Advertisement

Home / India / BSF taps food lab after video sting

BSF taps food lab after video sting

The BSF has commissioned the Defence Research and Development Organisation to analyse the quality and quantity of food served to its personnel, prodded by a parliamentary panel after a jawan uploaded a video showing watery dal and burnt chapattis served to him.

PTI   |   Published 02.04.18, 12:00 AM

New Delhi: The BSF has commissioned the Defence Research and Development Organisation to analyse the quality and quantity of food served to its personnel, prodded by a parliamentary panel after a jawan uploaded a video showing watery dal and burnt chapattis served to him.

"These (DRDO) experts are also talking to the personnel who prepare the food, run the unit mess and those who consume it," BSF director-general K.K. Sharma said.

"While a final report is awaited, we have been made to understand that the quality and quantity of our food for jawans and officers have been found to be more than satisfactory as part of the study."

Sharma said the paramilitary force had asked the DRDO's Defence Food Research Laboratory in Mysore, Karnataka, which is conducting the assessment, to suggest ways of improving any possible shortcomings.

A BSF jawan, Tej Bahadur Yadav, had in January last year posted a video on Facebook showing a meal box containing a watery dal, which he claimed had only turmeric and salt, and a burnt chapatti.

Sharma said an internal inquiry by the border force at the time had found that the quality and quantity of food had never been an issue among the personnel.

Later, a parliamentary panel noted an "adverse report on social media" about the quality of food served to BSF personnel and said that "providing good quality food to CAPFs (Central Armed Police Forces) personnel is not only necessary to keep them healthy and fit but also for boosting their morale".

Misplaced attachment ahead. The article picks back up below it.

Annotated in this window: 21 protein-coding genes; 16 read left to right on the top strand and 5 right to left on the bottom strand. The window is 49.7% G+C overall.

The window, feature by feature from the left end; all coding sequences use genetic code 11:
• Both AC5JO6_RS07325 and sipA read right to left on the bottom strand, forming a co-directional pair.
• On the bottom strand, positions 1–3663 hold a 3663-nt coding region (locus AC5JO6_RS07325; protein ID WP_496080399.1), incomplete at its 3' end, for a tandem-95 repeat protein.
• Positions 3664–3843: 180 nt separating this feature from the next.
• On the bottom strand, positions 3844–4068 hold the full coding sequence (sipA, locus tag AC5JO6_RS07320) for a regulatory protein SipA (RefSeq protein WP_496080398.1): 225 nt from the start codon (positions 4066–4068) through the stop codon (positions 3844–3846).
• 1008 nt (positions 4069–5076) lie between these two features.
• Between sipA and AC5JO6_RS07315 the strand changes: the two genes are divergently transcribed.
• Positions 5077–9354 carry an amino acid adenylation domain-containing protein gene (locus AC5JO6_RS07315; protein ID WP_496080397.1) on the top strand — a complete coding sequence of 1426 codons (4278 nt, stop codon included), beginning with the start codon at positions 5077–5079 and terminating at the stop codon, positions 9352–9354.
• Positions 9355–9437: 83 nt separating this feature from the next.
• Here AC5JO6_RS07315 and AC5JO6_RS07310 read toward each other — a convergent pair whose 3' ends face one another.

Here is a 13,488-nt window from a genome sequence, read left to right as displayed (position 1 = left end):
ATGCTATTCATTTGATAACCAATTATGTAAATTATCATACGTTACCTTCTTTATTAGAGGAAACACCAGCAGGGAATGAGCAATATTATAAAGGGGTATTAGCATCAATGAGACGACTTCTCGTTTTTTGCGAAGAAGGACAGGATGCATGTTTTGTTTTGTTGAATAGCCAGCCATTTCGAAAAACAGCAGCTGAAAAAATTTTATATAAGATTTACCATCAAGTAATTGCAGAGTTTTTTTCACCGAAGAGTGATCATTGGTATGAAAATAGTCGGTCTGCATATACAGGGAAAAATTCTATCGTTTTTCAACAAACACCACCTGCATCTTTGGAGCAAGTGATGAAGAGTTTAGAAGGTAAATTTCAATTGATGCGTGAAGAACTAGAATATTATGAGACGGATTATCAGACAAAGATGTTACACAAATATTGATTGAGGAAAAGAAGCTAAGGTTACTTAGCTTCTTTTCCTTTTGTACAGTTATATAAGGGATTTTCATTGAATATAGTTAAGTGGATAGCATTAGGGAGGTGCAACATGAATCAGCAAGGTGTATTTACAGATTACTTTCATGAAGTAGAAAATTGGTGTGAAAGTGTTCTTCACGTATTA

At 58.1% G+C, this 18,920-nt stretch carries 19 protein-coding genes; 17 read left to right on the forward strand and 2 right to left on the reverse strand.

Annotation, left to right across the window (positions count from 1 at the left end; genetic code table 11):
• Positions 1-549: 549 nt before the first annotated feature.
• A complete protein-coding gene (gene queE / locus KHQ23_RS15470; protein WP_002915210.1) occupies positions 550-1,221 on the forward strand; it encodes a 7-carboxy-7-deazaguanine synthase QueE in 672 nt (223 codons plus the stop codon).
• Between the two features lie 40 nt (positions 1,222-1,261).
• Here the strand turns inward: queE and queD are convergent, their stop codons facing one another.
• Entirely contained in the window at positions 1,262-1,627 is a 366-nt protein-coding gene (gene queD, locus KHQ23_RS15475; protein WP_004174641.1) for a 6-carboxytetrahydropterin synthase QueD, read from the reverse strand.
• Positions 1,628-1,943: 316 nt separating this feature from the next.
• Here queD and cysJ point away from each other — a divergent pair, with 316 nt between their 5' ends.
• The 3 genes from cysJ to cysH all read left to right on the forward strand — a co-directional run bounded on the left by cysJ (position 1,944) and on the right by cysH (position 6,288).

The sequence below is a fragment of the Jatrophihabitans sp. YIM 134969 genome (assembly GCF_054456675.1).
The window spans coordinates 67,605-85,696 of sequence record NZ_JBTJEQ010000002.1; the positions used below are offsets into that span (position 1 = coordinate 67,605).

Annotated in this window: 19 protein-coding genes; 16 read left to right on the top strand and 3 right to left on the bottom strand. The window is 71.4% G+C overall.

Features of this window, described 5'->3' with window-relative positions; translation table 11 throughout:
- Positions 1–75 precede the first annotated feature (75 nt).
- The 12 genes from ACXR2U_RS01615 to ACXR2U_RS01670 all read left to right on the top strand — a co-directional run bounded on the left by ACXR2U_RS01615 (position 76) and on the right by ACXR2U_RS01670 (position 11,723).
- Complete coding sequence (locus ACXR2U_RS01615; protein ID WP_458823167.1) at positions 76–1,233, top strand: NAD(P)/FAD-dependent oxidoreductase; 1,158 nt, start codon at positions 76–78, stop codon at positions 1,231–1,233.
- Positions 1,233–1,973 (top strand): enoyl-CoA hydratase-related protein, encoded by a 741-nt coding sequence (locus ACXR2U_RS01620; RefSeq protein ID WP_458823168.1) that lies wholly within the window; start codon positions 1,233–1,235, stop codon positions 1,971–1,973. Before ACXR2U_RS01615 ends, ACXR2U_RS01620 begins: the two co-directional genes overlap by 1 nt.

It recommended that "a mechanism be put in place for testing food items being supplied to CAPFs at the source of supply itself, whereby it is tested and certified in respect of nutritional values (and) hygiene and labelled as fit for consumption".

Sharma said three supervisory officers from Yadav's unit - a deputy inspector-general, a commandant and a company commander (assistant commandant) - were shifted after the food controversy on the ground of "failure of command".

"This action was not taken because the food was bad" but because the officers had been unaware that a constable was facing problems and complaining about something, correctly or not, he said.

"So, it is the failure of the supervisory officers in having a proper connect with the subordinates. One must know what is happening," Sharma said.

He said the area along the Line of Control where Yadav was posted was under the operational command of the army, which supplies the food at these high-altitude locations, which "is largely tinned food".

Sharma said Yadav had been sacked in April last year and chargesheeted for indiscipline and uploading a video in violation of rules.

Such conduct "cannot be tolerated" in a security force and this action was not taken against him for complaining about the quality of food, he said.

Sharma added that the BSF had taken a policy decision not to ban the use of smart phones and the social media.

"Why should I punish 2.5 lakh people just because of the mistake of one man? If they want to enhance their knowledge and keep in touch with their family by using the Internet, then why should I stop them?" Sharma said.

"We have just told our personnel that the social media and the Internet have to be used sensibly and anything that they receive on the social media should not be believed without verifying its authenticity." 



Advertisement
Advertisement
Mobile Article Page Banner
Advertisement
 
 
 
Copyright © 2020 The Telegraph. All rights reserved.